Website ADA Compliance Quick Tips

Written By Drew Refshauge on November 7th, 2019

What is ADA compliance?

The Americans with Disabilities Act, which has been in effect since 1990, compels businesses to meet the accessibility needs of the customers they serve. Because websites are viewed as places of public accommodation under title III of this law, websites and website content must either be made accessible or provide users with an accessible alternative. If you or your team are uploading any content to your website, it’s important that you are aware of and practice using ADA compliance standards.

Why is it important?

There are two main reasons why making sure your website meets ADA compliance standards is important. The first, simply put, is that it’s the right thing to do. At ALINE, we believe that everyone should be able to access all of the content on every website that we build, and we are committed to removing all obstacles and boundaries that might make this challenging for users. The second is to avoid getting caught up in time-consuming and costly litigation. The ADA is a strict liability law, so being unaware of non-compliance or even being willing to make necessary changes to your site cannot be used as a defense.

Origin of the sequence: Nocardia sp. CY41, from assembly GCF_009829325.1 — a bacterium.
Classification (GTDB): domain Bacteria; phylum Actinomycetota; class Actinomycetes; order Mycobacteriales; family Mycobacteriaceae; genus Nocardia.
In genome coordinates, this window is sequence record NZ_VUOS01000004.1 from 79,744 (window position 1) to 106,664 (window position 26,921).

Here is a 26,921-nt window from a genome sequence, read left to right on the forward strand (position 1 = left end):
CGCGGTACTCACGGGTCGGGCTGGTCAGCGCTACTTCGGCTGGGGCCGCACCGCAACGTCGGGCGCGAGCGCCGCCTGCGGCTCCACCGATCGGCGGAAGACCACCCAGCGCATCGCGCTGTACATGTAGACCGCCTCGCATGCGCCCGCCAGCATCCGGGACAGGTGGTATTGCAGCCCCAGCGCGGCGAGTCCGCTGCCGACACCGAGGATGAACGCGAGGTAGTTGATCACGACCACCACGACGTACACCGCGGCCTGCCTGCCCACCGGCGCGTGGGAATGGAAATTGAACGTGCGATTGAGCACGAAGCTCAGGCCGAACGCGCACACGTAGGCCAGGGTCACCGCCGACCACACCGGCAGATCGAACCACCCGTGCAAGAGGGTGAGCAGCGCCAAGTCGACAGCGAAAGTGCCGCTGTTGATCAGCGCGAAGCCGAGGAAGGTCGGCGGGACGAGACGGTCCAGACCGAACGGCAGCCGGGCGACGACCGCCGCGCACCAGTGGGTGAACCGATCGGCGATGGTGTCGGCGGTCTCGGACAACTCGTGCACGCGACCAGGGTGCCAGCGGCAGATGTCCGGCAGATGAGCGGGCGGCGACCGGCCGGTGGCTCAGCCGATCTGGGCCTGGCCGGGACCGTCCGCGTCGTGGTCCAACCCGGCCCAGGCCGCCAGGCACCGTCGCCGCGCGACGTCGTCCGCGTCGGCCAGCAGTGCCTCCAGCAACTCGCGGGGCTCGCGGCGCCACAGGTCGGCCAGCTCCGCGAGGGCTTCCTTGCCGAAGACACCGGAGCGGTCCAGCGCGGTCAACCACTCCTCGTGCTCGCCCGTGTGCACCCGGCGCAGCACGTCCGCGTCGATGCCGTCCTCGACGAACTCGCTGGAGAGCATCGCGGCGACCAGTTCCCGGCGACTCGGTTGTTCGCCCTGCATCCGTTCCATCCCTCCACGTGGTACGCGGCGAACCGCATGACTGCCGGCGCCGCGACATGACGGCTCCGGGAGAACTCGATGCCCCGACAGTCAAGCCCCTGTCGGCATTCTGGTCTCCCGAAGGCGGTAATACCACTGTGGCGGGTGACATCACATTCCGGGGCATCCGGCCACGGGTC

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Quick Tips

If you or someone on your team is responsible for updating the content on your website, here are a few things to keep in mind to make sure your content is ADA compliant:

  1. Provide Text Alternatives:  If you are uploading any images, videos, or visual content of any kind, it’s important that you provide users with a text alternative or “alt text." Alt Text is simply a clear and concise description of the visual content that you have uploaded. All of ALINE’s new websites include an easy option to include this information, but some older sites may require some minor programming updates to ensure this is available for some content made custom for your site.
  2. Image Contrast and Text:  If you are uploading text to your website, it’s important that the color of the text can be clearly differentiated from the background of the page, whether that is an image with a broad spectrum of colors or a simple single-color background. Also, text should never be included as a part of an image; instead, text and images should be uploaded separately so that software designed to read text out loud to users can clearly identify the content of the text.
  3. Provide Accessible Documents:  All documents uploaded on to your website should also be accessible and meet ADA guidelines. For simple text files, this is a straightforward process, but for highly designed documents we recommend you consult with ALINE to ensure your documents meet ADA guidelines.


If you have any questions about your website and ADA compliance standards, feel free to reach out. From providing you with some simple tools to a full site audit, we have the knowledge and resources to keep you focused on growing your business and not worrying about your website.

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